Five things to take away from this weekend’s International Symposium of Online Journalism

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Media Monday

This past weekend more than 350 journalists converged at the Blanton Museum of Art for the annual International Symposium of Online Journalism. This year a record-breaking number of editors, reporters and academics attended the conference to discuss changes to the digital journalism industry.

And they could not have come together at a more important or interesting time. Examples of great and horrible journalism were prominently displayed this past week in the wake of the Boston Marathon bombing and the West fertilizer plant explosion.

It would be impossible to sum up the ISOJ quickly and do the entire conference justice. Instead, here are five big takeaways from the ISOJ for journalists and consumers of media:

1). Journalists are still struggling at engagement

Every time The Christian Science Monitor’s website hits 1 million page views in a day, a bell goes off in the office, according to Jonathan Groves, one of the authors of the research paper “40 Million Page Views is Not Enough.” The Christian Science Monitor is an online news site devoted to covering national and international news. Groves’ paper examined how the Monitor has succeeded in surpassing their goal of hitting 40 million page views a month, but is struggling to engage its readers. Getting millions of page views may keep a news publication in business, but it does not mean journalists are truly serving their readers by informing and engaging them.

2). “If you aren’t on Twitter ... you’re a bad journalist.”

During a Q&A session, Clark Gilbert, president and CEO of the Deseret News Publishing Company and Deseret Digital Media, said the following: “If you aren’t on Twitter, if you don’t follow the social flow, if you don’t curate, you are a bad journalist.”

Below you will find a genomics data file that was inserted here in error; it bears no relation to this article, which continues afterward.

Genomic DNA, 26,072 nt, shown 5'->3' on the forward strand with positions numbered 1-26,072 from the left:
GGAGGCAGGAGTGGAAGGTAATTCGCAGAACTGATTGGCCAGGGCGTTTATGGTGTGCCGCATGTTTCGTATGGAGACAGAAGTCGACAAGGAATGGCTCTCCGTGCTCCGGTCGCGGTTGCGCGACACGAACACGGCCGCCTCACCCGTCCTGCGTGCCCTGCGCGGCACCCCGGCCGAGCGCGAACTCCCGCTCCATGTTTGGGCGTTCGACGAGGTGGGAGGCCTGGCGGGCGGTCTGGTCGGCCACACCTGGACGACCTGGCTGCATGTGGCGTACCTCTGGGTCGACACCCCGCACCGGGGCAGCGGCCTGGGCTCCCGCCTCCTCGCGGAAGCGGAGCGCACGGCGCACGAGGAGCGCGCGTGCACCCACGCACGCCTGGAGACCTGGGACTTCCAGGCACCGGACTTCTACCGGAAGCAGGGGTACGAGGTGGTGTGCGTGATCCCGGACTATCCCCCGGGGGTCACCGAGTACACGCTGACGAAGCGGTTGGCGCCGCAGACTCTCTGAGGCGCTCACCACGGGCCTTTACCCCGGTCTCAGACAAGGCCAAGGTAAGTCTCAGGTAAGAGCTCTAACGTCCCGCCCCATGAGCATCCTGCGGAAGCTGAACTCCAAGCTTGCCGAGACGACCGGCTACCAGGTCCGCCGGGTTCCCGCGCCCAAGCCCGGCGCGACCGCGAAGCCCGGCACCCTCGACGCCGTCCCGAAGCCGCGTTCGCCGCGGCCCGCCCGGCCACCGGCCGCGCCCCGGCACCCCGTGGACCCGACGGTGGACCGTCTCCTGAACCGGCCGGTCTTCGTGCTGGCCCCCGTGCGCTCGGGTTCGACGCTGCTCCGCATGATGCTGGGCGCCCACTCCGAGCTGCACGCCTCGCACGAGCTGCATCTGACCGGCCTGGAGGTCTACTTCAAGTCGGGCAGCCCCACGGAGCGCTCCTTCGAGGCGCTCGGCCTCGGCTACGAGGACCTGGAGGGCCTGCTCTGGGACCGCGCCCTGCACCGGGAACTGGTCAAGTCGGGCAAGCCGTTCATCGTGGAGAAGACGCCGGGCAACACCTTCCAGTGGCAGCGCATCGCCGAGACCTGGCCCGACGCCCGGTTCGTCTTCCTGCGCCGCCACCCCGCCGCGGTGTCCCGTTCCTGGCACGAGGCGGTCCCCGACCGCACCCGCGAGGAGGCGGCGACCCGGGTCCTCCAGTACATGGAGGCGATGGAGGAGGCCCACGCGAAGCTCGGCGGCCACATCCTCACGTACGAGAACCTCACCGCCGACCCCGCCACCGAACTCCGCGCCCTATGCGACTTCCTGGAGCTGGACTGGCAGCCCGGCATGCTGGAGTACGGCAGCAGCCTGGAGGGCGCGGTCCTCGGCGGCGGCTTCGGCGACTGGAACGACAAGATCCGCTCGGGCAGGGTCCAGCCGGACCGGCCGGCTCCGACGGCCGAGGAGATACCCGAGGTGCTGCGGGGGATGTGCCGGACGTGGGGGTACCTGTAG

This is old news, but it is important to rehash and repeat it until everyone is on board. Twitter is not some silly social media site. It is a serious tool that every journalist should be using. Using Twitter should be automatic, like breathing. 

3). “The best of times and the worst of times”

Jill Abramson, executive editor of The New York Times, said this in reference to the past week of news coverage. In an era where anyone can make a blog and call themselves a journalist, there is a lot of bad journalism online. At the same time, digital platforms give journalists the ability to report faster and with more information than ever before. These digital tools are also inspiring expansive and ambitious multimedia projects, such as The New York Times’ “Snow Fall,” a 17,000 word story complete with videos and photographs presented in a way that is only possible online.

On the other side of the coin, these digital tools like Twitter allow false information and bad journalism to be spread faster than ever before. It’s important for journalists and media consumers to remember this and to always take breaking news reports with a grain of salt.

4). It’s a new era of news

Emily Bell, the director of the Tow Center for Digital Journalism at Columbia University, gave a presentation called “Post-industrial present.” At the talk, Bell said the “industrial” age of journalism is drawing to a close.

“We can’t really describe the industry anymore,” Bell said. “It’s so fragmented now.”

What Bell meant is there are so many different types of journalism and so many different mediums to deliver journalism. It’s hard to define just what journalism is and what journalism isn’t anymore.

5). Social media even troubles the top dogs

Andy Carvin, who leads NPR’s social media strategy, gave a moving speech at the ISOJ on social media and the troubles it presents for journalism. In his speech, Carvin spoke about how journalists are pressured to break news quickly, but that does not mean they should sacrifice accuracy just to be first.

“We messed up. We didn’t always get the story right. We didn’t serve the public as well as we could have,” Carvin said, referencing both the Newtown shooting and the Boston Marathon explosion.

Carvin was the reporter from NPR who sent the Twitter message falsely reporting Gabrielle Giffords died at the 2011 Tucson Shooting. He knows both the pressure of reporting breaking news and the consequences of falsely reporting it. When social media is troubling for even the best in the business, we can rest assured that we all have some learning to do.